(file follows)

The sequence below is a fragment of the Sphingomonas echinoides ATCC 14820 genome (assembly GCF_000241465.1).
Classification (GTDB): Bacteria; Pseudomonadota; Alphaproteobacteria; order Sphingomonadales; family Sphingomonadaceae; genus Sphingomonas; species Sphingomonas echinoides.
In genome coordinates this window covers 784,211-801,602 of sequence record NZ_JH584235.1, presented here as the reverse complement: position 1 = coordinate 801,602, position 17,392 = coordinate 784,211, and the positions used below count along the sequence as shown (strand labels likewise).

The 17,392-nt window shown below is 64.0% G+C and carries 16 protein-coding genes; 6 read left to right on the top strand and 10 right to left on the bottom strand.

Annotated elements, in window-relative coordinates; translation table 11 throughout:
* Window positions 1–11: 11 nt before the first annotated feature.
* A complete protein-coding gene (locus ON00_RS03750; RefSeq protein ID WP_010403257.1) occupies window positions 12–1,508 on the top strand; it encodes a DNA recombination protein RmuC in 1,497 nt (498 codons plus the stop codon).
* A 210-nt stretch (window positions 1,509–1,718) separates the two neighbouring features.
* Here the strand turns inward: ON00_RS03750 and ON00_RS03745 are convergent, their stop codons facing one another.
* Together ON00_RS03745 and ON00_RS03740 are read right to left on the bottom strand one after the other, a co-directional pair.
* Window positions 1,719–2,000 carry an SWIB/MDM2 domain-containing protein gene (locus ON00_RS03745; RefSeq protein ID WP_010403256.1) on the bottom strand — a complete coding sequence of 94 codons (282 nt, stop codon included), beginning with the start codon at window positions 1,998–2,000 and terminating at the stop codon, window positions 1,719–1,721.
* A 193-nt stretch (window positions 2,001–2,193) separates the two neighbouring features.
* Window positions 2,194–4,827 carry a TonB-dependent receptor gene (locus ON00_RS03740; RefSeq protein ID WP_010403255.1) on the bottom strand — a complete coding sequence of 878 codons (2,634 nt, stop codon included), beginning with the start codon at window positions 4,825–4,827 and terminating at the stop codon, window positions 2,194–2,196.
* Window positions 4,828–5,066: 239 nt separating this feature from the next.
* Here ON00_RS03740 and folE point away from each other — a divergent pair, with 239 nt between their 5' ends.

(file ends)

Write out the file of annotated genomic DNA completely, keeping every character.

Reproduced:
The sequence below is a fragment of the Sphingomonas echinoides ATCC 14820 genome (assembly GCF_000241465.1).
Classification (GTDB): Bacteria; Pseudomonadota; Alphaproteobacteria; order Sphingomonadales; family Sphingomonadaceae; genus Sphingomonas; species Sphingomonas echinoides.
In genome coordinates this window covers 784,211-801,602 of sequence record NZ_JH584235.1, presented here as the reverse complement: position 1 = coordinate 801,602, position 17,392 = coordinate 784,211, and the positions used below count along the sequence as shown (strand labels likewise).

The 17,392-nt window shown below is 64.0% G+C and carries 16 protein-coding genes; 6 read left to right on the top strand and 10 right to left on the bottom strand.

Annotated elements, in window-relative coordinates; translation table 11 throughout:
* Window positions 1–11: 11 nt before the first annotated feature.
* A complete protein-coding gene (locus ON00_RS03750; RefSeq protein ID WP_010403257.1) occupies window positions 12–1,508 on the top strand; it encodes a DNA recombination protein RmuC in 1,497 nt (498 codons plus the stop codon).
* A 210-nt stretch (window positions 1,509–1,718) separates the two neighbouring features.
* Here the strand turns inward: ON00_RS03750 and ON00_RS03745 are convergent, their stop codons facing one another.
* Together ON00_RS03745 and ON00_RS03740 are read right to left on the bottom strand one after the other, a co-directional pair.
* Window positions 1,719–2,000 carry an SWIB/MDM2 domain-containing protein gene (locus ON00_RS03745; RefSeq protein ID WP_010403256.1) on the bottom strand — a complete coding sequence of 94 codons (282 nt, stop codon included), beginning with the start codon at window positions 1,998–2,000 and terminating at the stop codon, window positions 1,719–1,721.
* A 193-nt stretch (window positions 2,001–2,193) separates the two neighbouring features.
* Window positions 2,194–4,827 carry a TonB-dependent receptor gene (locus ON00_RS03740; RefSeq protein ID WP_010403255.1) on the bottom strand — a complete coding sequence of 878 codons (2,634 nt, stop codon included), beginning with the start codon at window positions 4,825–4,827 and terminating at the stop codon, window positions 2,194–2,196.
* Window positions 4,828–5,066: 239 nt separating this feature from the next.
* Here ON00_RS03740 and folE point away from each other — a divergent pair, with 239 nt between their 5' ends.